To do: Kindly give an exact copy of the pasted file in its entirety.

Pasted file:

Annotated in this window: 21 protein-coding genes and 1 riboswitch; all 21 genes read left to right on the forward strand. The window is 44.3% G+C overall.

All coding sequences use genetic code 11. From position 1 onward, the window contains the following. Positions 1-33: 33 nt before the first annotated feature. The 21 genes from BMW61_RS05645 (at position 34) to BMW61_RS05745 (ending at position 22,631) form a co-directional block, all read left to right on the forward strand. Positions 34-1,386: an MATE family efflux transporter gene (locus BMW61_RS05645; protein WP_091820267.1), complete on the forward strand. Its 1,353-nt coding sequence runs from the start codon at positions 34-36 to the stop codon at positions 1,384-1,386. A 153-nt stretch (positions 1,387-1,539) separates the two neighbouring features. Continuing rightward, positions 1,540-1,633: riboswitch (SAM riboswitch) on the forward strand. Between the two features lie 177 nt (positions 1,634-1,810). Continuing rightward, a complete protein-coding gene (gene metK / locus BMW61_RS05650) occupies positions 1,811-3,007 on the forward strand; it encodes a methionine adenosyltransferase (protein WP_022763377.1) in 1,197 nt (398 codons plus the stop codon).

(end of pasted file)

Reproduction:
Annotated in this window: 21 protein-coding genes and 1 riboswitch; all 21 genes read left to right on the forward strand. The window is 44.3% G+C overall.

All coding sequences use genetic code 11. From position 1 onward, the window contains the following. Positions 1-33: 33 nt before the first annotated feature. The 21 genes from BMW61_RS05645 (at position 34) to BMW61_RS05745 (ending at position 22,631) form a co-directional block, all read left to right on the forward strand. Positions 34-1,386: an MATE family efflux transporter gene (locus BMW61_RS05645; protein WP_091820267.1), complete on the forward strand. Its 1,353-nt coding sequence runs from the start codon at positions 34-36 to the stop codon at positions 1,384-1,386. A 153-nt stretch (positions 1,387-1,539) separates the two neighbouring features. Continuing rightward, positions 1,540-1,633: riboswitch (SAM riboswitch) on the forward strand. Between the two features lie 177 nt (positions 1,634-1,810). Continuing rightward, a complete protein-coding gene (gene metK / locus BMW61_RS05650) occupies positions 1,811-3,007 on the forward strand; it encodes a methionine adenosyltransferase (protein WP_022763377.1) in 1,197 nt (398 codons plus the stop codon).